EI's COVID-19 Professional Services >> more info <<



by Larry Rockefeller, CIH, CSP
Director, Industrial Hygiene Services

As we move through this global pandemic, many of the buildings that we routinely entered pre-pandemic are now partially occupied or remain vacant.  Buildings such as schools, churches, restaurants, and commercial office spaces have been significantly impacted by state and local restrictions aimed at mitigating COVID-19 transmission.

Since the start of the pandemic, the Center for Disease Control and Prevention (CDC) has been a leading agency that has consistently provided guidance to protect the public. While physical separation is recognized as the most effective method for infection prevention, the CDC and others realize that this is not realistic or feasible for many businesses. In response, the CDC published guidelines for use when re-occupancy could not be avoided. These guidelines promoted social distancing, but also highlighted cleaning and disinfecting common contact surfaces as the primary method of reducing COVID-19 transmission.1

As the pandemic continued through 2020, it became apparent through research and published studies that airborne transmission was a significant contributing factor to the escalating case count and protracted pandemic. This created a large shift in published guidance. While the CDC has prioritized cleaning and disinfection of surfaces/objects (fomites), the American Society of Heating, Refrigerating, and Air-Conditioning Engineers (ASHRAE) took the lead providing guidance on reducing airborne COVID-19 transmissions within indoor environments.  ASHRAE assembled a task force that issued a COVID-19 Building Readiness Guide.2 Since its original publication last year, the guide has been updated in conjunction with our understanding of the COVID-19 virus.  The current guide recommends utilizing a team approach to develop and implement readiness plans to best prepare for building re-occupancy. 

Critical aspects of the Building Readiness Guide include a combination of non-HVAC related strategies with specific HVAC-related strategies including increasing ventilation, improving air filtration, and using air cleaning devices.  Enhanced ventilation can be accomplished by increasing the amount of fresh air (dilution ventilation), increasing total supply and air changes per hour, and flushing the building with fresh air before and after occupancy. Air filtration can be improved by upgrading standard HVAC filters to MERV 13 or better. If the HVAC system’s capabilities will not allow for this degree of filtration, the highest efficiency filter should be used based on the HVAC’s system capabilities. When installing filters, it is important to assure each filter is properly seated in the filter rack to avoid filter by-pass.  Standalone air cleaning devices are also an appropriate solution if a higher MERV filter cannot be installed or if there is a need for supplemental air filtration.  New air cleaning technologies such as ultraviolet light (UVC) and bipolar ionization have been marketed to reduce or eradicate airborne COVID-19.  ASHRAE has provided guidance on technologies,3 summarizing each type of product and listing how they perform and if they are effective.  In addition to HVAC-related strategies, the readiness guide provides recommendation for alternative approaches to control COVID-19 transmissions including controlling building occupancy, mandatory use of face coverings, social distancing, personal hygiene, and cleaning requirements.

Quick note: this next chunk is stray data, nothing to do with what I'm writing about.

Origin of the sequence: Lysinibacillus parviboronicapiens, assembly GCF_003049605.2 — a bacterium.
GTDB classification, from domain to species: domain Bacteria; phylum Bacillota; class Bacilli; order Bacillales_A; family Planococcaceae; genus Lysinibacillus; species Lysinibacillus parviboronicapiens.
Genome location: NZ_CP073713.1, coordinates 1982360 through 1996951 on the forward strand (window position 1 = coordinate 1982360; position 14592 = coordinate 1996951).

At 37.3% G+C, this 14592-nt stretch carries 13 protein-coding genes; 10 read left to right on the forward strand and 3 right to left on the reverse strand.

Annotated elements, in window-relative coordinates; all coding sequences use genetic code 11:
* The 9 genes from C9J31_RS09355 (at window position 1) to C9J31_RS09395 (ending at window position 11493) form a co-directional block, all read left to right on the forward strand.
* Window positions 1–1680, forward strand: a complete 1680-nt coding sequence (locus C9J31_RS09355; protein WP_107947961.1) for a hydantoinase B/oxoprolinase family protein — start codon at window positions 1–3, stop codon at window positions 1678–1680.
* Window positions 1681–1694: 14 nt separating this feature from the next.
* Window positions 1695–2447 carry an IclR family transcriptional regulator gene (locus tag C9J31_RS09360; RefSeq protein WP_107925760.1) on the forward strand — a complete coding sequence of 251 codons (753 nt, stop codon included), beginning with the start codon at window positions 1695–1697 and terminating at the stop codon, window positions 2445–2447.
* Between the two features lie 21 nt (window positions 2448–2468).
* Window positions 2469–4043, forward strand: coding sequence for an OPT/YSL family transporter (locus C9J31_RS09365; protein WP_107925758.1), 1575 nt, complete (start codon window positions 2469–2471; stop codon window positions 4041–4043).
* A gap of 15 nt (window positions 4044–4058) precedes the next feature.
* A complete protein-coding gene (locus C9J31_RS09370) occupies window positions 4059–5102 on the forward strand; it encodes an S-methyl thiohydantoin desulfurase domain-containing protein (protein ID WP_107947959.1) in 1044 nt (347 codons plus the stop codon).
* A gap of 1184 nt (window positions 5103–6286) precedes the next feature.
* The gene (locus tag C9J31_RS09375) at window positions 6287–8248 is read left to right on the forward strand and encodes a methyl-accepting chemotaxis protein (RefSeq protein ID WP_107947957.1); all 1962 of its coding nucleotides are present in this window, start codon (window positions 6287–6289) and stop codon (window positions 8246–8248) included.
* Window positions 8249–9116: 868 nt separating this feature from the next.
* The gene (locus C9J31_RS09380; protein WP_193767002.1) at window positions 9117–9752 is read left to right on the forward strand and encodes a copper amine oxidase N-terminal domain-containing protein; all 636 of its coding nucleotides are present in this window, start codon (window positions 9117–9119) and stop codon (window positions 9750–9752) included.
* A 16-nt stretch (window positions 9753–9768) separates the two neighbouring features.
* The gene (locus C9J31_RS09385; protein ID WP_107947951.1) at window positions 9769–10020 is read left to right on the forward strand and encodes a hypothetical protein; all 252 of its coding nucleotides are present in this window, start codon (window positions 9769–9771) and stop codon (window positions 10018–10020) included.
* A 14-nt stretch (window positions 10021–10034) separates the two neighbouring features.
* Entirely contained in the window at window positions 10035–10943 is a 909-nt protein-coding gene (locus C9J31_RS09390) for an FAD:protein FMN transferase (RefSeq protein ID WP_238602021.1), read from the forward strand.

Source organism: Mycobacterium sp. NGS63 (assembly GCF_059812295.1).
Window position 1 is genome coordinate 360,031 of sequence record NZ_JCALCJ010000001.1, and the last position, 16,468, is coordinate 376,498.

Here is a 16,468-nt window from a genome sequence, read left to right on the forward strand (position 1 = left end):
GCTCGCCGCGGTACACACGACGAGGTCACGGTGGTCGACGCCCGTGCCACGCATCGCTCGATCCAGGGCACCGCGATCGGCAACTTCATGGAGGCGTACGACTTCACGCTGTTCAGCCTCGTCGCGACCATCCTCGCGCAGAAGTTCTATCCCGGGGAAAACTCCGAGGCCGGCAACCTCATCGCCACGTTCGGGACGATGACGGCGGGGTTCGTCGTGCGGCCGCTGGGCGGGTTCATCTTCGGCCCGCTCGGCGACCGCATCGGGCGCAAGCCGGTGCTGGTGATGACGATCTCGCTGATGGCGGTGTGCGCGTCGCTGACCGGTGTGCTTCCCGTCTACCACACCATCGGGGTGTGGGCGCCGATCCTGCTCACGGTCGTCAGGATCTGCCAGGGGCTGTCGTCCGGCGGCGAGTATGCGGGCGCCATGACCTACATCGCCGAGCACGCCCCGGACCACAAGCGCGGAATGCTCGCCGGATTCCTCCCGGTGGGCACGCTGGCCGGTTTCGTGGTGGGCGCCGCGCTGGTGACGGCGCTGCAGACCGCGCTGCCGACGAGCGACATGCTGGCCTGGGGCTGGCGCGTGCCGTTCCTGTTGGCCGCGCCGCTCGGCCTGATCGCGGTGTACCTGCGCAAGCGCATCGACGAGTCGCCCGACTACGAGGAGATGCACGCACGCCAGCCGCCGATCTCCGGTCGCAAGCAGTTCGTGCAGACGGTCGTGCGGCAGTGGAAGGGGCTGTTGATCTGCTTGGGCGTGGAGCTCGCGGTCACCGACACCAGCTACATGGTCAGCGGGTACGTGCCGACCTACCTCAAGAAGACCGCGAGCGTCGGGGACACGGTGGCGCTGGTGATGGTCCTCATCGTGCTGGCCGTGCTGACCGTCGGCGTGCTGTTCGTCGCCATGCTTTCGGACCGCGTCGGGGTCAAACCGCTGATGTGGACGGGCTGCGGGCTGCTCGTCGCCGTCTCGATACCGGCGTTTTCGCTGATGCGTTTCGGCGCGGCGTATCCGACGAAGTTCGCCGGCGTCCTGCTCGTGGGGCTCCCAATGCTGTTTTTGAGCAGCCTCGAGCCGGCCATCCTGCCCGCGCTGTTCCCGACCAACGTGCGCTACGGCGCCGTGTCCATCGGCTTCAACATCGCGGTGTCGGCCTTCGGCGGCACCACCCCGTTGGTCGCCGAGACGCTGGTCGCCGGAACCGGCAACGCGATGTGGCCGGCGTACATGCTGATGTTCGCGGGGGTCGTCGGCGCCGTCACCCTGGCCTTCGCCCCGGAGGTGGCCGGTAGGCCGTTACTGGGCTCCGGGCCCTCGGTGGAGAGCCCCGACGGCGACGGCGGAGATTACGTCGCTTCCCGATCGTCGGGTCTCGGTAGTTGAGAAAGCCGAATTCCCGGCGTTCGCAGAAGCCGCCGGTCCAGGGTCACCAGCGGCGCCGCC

The CDC4 and ASHRAE have issued guidance on re-occupancy of buildings related to extended shutdown or reduced operations.  These guidelines address hazards such as mold, lead and copper contamination, as well as Legionella bacteria.  Mold growth could result from water intrusions from pipe or roof leaks that go unnoticed due to reduced building occupancy.  Mold growth can also form in buildings that have improper indoor air conditions that may result from poorly maintained or malfunctioning HVAC operations. Lead and copper contamination occurs in domestic water supply lines that are left stagnant allowing the pipe to corrode and metals to leach into the water system. Legionella bacteria growth follows the same principal as lead and copper contamination, where stagnant water creates an excellent environment for bacteria to proliferate.  The CDC guidance provides cleaning procedures and other recommendations to address these hazards.

The recognition and understanding of airborne transmission has driven changes to re-occupancy guidance provided by the CDC and scientific community. As strides continue to be made toward ending the pandemic, the reality of complete re-opening of schools, universities and workplaces continues to grow. If appropriate action is taken to prepare for building re-occupancy, the building owner, property manager, and occupants should be confident in the returning to a safe and healthy workplace.

Is your building prepared for post COVID re-occupancy? Learn more about how The EI Group, Inc. can help with reducing airborne transmission in your workplace. Contact EI’s Director of Industrial Hygiene Services, Larry Rockefeller, CIH, CSP, today at (919) 459-5257or lrockefeller@ei1.com.

  1. “Guidance for Cleaning and Disinfecting: Public Spaces, Workplaces, Businesses, Schools, and Home” Centers for Disease Control and Prevention, April 28, 2020
  2. ASHRAE Epidemic Task Force, Building Readiness, Updated 2-1-2021
  3. https://www.ashrae.org/technical-resources/filtration-disinfection
  4. Guidance for Re-Opening Buildings After Prolonged Shutdown or Reduced Operation, CDC, 9-22-20 https://www.cdc.gov/coronavirus/2019-ncov/php/building-water-system.html